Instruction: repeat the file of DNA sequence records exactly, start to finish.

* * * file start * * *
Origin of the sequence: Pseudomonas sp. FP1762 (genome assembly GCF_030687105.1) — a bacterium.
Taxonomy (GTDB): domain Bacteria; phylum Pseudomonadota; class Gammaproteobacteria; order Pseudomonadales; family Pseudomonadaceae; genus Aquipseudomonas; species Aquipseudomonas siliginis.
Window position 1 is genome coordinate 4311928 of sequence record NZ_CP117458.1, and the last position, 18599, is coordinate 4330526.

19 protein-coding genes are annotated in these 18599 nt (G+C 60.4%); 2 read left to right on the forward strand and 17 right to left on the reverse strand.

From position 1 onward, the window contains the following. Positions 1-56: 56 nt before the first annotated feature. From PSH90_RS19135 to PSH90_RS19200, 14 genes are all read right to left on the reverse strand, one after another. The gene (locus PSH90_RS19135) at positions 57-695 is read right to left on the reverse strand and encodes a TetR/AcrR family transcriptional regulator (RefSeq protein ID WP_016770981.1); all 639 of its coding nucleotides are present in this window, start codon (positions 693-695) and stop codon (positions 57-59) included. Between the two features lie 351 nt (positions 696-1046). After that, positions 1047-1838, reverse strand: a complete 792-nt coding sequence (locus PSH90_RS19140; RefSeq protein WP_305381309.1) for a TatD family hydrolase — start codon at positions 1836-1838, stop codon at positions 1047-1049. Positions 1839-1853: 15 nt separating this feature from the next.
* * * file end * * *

Origin of the sequence: Pseudomonas sp. FP1762 (genome assembly GCF_030687105.1) — a bacterium.
Taxonomy (GTDB): domain Bacteria; phylum Pseudomonadota; class Gammaproteobacteria; order Pseudomonadales; family Pseudomonadaceae; genus Aquipseudomonas; species Aquipseudomonas siliginis.
Window position 1 is genome coordinate 4311928 of sequence record NZ_CP117458.1, and the last position, 18599, is coordinate 4330526.

19 protein-coding genes are annotated in these 18599 nt (G+C 60.4%); 2 read left to right on the forward strand and 17 right to left on the reverse strand.

From position 1 onward, the window contains the following. Positions 1-56: 56 nt before the first annotated feature. From PSH90_RS19135 to PSH90_RS19200, 14 genes are all read right to left on the reverse strand, one after another. The gene (locus PSH90_RS19135) at positions 57-695 is read right to left on the reverse strand and encodes a TetR/AcrR family transcriptional regulator (RefSeq protein ID WP_016770981.1); all 639 of its coding nucleotides are present in this window, start codon (positions 693-695) and stop codon (positions 57-59) included. Between the two features lie 351 nt (positions 696-1046). After that, positions 1047-1838, reverse strand: a complete 792-nt coding sequence (locus PSH90_RS19140; RefSeq protein WP_305381309.1) for a TatD family hydrolase — start codon at positions 1836-1838, stop codon at positions 1047-1049. Positions 1839-1853: 15 nt separating this feature from the next.